Would Parsons really need an explanation of all this? The fact that he thinks that theism regards God as a “brute fact” is strong evidence that he would, because no one acquainted with the arguments of classical theists like the ones mentioned would say such a thing. Nor am I unfairly pouncing on him for an offhand remark in a combox. In a paper on the cosmological argument written in response to Roy Abraham Varghese, Parsons develops the “brute fact” theme at length, and expresses bafflement why anyone would think (a) that the universe is in principle in need of an explanation outside itself, and (b) that the cause of the universe would not in principle need one. Again, no one familiar with the Aristotelian theory of act and potency, the Neo-Platonic distinction between composition and simplicity, the Thomistic distinction between essence and existence, etc. and the roles such concepts play in classical natural theology would be the least bit puzzled why classical theists affirm both (a) and (b). Such a person could reasonably say “I understand why (a) and (b) follow from such metaphysical principles. But here’s why I don’t accept those principles…” What a reasonable person cannot do is (I) claim to know enough about “the case for theism” to be able to judge it a “fraud,” while at the same time (II) failing to evince the slightest knowledge of, much less bothering to answer, the core arguments of the classical theistic tradition.
It is pretty obvious that what Parsons has actually read in the philosophy of religion are, for the most part, contemporary authors like Plantinga, Swinburne, and Mackie, together with some anthologized snippets of older writers – where the older writers are taken to be significant only insofar as they anticipated the arguments of the more recent ones, and where research in the field is guided by the methodological principle that if some thinker, idea, or argument hasn’t been prominently discussed in the academic journals and books published in recent years, it must not be worth knowing about. In other words, he is much like my younger atheist self – back in the days when I thought books like Parsons’ God and the Burden of Proof were hot stuff, before I actually started to read the older writers in depth and on their own terms, and found that contemporary writers rarely understand them correctly. (Mackie’s The Miracle of Theism, for example – while otherwise an important book and one which had a great influence on me when I was younger – is hopeless on Aquinas, as I later came to discover and as I show in Aquinas.)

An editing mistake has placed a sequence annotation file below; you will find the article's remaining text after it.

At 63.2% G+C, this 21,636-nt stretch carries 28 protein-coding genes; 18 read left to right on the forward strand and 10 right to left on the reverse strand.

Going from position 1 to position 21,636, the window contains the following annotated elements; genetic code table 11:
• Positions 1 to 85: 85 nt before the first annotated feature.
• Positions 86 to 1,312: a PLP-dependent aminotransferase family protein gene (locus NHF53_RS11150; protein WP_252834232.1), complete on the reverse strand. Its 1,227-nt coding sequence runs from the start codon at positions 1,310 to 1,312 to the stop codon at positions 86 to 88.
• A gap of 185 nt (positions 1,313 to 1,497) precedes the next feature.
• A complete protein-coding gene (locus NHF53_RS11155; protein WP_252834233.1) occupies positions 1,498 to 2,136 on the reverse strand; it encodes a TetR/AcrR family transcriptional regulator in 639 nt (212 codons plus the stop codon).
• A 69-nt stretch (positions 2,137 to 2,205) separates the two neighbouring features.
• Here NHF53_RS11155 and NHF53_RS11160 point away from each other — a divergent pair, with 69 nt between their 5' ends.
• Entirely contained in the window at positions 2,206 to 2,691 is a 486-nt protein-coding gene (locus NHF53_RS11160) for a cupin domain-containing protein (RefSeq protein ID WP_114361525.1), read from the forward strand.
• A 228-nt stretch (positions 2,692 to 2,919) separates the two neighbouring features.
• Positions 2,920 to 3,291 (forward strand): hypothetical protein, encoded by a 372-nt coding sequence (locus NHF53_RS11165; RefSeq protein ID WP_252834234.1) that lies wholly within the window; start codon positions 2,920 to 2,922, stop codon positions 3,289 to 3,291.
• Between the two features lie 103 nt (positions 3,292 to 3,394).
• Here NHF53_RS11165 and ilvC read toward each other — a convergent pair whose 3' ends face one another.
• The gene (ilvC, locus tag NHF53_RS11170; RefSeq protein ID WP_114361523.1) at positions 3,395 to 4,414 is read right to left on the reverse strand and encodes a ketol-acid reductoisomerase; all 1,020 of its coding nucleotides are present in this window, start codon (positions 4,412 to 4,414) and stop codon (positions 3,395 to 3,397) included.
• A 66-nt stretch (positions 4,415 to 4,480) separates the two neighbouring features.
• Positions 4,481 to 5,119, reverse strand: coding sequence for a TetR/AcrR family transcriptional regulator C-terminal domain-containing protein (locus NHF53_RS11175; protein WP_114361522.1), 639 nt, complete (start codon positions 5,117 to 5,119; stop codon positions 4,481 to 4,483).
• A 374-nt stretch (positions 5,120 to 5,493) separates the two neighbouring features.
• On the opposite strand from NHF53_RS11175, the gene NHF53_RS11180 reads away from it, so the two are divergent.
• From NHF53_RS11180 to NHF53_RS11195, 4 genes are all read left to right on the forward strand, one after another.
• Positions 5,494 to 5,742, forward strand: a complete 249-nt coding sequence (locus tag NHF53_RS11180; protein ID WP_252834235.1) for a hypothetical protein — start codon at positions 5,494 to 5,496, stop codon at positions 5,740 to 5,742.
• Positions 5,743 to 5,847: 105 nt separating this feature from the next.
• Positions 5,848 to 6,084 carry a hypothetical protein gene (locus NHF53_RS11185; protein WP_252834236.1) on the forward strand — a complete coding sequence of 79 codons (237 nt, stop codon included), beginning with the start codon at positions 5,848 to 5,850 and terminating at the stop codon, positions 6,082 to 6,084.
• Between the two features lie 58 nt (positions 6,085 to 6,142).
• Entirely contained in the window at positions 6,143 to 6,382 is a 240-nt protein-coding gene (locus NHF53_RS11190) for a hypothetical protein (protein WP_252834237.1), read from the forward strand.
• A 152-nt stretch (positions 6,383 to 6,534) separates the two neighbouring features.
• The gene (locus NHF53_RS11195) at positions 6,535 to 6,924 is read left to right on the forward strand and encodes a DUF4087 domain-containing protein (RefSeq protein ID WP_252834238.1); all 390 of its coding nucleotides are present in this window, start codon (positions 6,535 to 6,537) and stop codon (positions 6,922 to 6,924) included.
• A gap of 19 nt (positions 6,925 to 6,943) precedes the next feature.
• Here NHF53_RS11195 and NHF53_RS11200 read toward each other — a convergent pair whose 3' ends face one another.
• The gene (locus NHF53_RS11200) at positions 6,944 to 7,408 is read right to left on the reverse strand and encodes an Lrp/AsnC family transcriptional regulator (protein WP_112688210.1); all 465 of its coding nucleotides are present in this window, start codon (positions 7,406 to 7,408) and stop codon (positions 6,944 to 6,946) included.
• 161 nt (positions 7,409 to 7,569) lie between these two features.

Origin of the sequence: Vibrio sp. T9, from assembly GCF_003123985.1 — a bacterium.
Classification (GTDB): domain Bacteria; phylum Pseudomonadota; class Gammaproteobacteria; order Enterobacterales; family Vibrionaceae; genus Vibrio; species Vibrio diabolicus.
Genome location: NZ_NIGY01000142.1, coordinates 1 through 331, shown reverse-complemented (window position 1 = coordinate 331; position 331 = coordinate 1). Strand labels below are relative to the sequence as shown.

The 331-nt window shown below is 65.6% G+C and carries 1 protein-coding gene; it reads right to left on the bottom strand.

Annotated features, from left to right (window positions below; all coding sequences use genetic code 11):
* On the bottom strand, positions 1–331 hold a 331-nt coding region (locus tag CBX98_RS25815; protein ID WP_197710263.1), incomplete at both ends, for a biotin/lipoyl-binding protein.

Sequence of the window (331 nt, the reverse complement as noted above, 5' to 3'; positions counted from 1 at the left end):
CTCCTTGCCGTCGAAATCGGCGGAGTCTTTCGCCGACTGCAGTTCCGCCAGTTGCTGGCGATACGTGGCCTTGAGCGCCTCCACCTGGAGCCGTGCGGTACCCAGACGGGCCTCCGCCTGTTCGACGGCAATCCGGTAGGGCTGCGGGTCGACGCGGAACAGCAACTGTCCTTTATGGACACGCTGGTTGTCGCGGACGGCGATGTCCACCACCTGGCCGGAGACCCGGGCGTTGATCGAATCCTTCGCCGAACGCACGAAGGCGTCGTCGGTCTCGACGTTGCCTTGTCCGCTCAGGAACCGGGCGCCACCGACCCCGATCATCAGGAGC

Parsons is not likely ever to find this out himself, however, for the same two reasons Dawkins, Harris, and other New Atheist types aren’t (reasons I’ve discussed elsewhere). First, Parsons has by virtue of “calling it quits” on philosophy of religion now chained himself to the same question-begging merry-go-round occupied by Dawkins and Co. It looks something like this:
I know that theism is too intellectually flimsy to be worth taking seriously, because the arguments for it that I’m familiar with are so bad. And I know that I must be understanding those arguments correctly and that there are no better ones worth investigating, because theism is too intellectually flimsy to be worth taking seriously. So nyah nyah!
Second, and again like the New Atheists, Parsons has now shot his mouth off so often and so loudly about how transparently “fraudulent” the “case for theism” is that the humiliation that would follow upon admitting that he was wrong might be too great to bear. Certainly it is less attractive than the 15 minutes of fame he is now getting in the echo chambers and amen corners of the secularist blogosphere.
So, I suspect we will not see Parsons again. But of course, we will see his like again, dime-a-dozen as they are. Hence, for any junior atheist apologist out there dreaming of that big day when you too can make your Grand Exit from the field – no doubt this will become a ritual with the Prometheus Books crowd – here’s some advice. Before dismissing as “fraudulent” a tradition represented by the likes of Aristotle, Plotinus, Augustine, Anselm, Maimonides, Avicenna, Aquinas, et al., try to learn something about it. And if you refuse to do so, at least have the good taste not to whine that people are “bashing” you when they expose your breathtaking arrogance and ignorance for what they are.